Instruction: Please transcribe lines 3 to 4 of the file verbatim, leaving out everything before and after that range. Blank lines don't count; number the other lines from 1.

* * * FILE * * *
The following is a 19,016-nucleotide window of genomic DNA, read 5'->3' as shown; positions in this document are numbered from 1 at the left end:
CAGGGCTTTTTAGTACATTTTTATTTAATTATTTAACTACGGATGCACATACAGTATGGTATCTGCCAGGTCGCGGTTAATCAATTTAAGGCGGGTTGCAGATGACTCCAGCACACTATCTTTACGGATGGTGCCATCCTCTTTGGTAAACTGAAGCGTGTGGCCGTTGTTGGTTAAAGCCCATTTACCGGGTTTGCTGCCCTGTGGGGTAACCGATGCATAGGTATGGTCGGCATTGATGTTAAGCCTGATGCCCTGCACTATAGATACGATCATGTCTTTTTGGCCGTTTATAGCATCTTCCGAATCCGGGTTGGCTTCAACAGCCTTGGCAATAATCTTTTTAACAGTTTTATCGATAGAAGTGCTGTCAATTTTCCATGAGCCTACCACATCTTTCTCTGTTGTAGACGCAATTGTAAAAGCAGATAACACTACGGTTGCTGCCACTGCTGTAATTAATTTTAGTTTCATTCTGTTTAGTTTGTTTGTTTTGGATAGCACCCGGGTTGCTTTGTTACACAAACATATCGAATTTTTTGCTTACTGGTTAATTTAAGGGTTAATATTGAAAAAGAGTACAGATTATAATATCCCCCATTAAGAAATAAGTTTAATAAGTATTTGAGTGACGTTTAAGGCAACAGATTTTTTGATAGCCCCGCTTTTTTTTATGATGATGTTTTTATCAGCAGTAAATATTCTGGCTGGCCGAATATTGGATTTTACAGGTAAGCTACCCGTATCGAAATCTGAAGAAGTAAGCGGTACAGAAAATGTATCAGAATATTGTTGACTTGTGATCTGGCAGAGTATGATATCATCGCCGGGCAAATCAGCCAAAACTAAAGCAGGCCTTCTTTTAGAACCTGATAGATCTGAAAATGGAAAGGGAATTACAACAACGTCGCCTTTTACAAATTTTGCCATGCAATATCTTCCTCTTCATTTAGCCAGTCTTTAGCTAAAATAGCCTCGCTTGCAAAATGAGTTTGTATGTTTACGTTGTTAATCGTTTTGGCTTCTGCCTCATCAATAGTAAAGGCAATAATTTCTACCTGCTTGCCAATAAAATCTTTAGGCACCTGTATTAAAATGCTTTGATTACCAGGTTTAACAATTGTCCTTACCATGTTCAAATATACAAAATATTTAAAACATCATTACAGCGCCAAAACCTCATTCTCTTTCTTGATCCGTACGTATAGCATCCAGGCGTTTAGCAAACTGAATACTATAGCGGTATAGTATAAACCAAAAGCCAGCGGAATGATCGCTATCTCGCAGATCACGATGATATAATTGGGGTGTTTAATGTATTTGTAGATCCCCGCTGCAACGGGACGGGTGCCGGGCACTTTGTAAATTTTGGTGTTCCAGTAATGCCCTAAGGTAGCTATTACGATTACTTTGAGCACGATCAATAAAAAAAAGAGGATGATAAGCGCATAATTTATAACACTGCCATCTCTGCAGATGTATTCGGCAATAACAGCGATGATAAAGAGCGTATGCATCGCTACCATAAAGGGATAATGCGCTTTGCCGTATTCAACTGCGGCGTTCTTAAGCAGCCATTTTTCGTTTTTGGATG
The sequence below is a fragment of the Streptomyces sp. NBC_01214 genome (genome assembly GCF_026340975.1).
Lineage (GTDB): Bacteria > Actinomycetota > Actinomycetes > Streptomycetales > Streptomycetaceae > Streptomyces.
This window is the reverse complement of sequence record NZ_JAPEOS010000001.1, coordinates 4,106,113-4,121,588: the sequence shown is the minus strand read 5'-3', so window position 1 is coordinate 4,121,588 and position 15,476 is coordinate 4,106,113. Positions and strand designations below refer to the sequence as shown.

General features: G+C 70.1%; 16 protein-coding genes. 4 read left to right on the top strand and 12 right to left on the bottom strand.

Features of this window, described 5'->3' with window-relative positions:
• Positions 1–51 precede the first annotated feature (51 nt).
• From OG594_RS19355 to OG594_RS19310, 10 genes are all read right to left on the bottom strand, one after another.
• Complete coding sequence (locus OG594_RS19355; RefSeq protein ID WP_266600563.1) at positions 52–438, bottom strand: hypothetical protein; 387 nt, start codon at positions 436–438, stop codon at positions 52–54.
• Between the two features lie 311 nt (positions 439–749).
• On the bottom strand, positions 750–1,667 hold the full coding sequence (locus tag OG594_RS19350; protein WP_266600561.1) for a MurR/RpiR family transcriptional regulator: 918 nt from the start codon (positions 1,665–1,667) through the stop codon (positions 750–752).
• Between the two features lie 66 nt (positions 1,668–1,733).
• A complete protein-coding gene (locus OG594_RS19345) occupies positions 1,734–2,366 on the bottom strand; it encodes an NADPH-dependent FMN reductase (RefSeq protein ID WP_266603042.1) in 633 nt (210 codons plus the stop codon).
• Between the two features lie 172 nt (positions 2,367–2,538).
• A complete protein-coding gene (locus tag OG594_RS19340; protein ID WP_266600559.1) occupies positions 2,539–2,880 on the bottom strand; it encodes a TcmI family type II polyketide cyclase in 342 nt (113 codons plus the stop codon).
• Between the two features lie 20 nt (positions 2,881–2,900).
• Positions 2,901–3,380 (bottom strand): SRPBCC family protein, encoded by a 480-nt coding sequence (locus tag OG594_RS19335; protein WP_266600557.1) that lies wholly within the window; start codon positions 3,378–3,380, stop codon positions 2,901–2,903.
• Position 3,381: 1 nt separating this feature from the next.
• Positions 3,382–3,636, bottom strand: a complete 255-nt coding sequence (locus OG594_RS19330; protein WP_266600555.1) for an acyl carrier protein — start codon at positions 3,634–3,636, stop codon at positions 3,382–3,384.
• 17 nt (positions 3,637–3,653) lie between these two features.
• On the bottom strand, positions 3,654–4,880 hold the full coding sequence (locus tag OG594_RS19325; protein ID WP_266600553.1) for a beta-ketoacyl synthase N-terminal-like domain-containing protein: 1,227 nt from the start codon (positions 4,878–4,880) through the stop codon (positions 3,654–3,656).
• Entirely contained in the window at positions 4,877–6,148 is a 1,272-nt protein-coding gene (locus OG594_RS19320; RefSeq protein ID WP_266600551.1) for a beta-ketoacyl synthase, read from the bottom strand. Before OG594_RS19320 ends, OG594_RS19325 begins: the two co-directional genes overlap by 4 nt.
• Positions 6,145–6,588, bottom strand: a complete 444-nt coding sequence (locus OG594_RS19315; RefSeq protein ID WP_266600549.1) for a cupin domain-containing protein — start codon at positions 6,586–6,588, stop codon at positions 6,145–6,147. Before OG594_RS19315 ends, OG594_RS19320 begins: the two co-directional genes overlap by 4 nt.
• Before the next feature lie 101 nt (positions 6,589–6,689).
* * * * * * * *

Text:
The sequence below is a fragment of the Streptomyces sp. NBC_01214 genome (genome assembly GCF_026340975.1).
Lineage (GTDB): Bacteria > Actinomycetota > Actinomycetes > Streptomycetales > Streptomycetaceae > Streptomyces.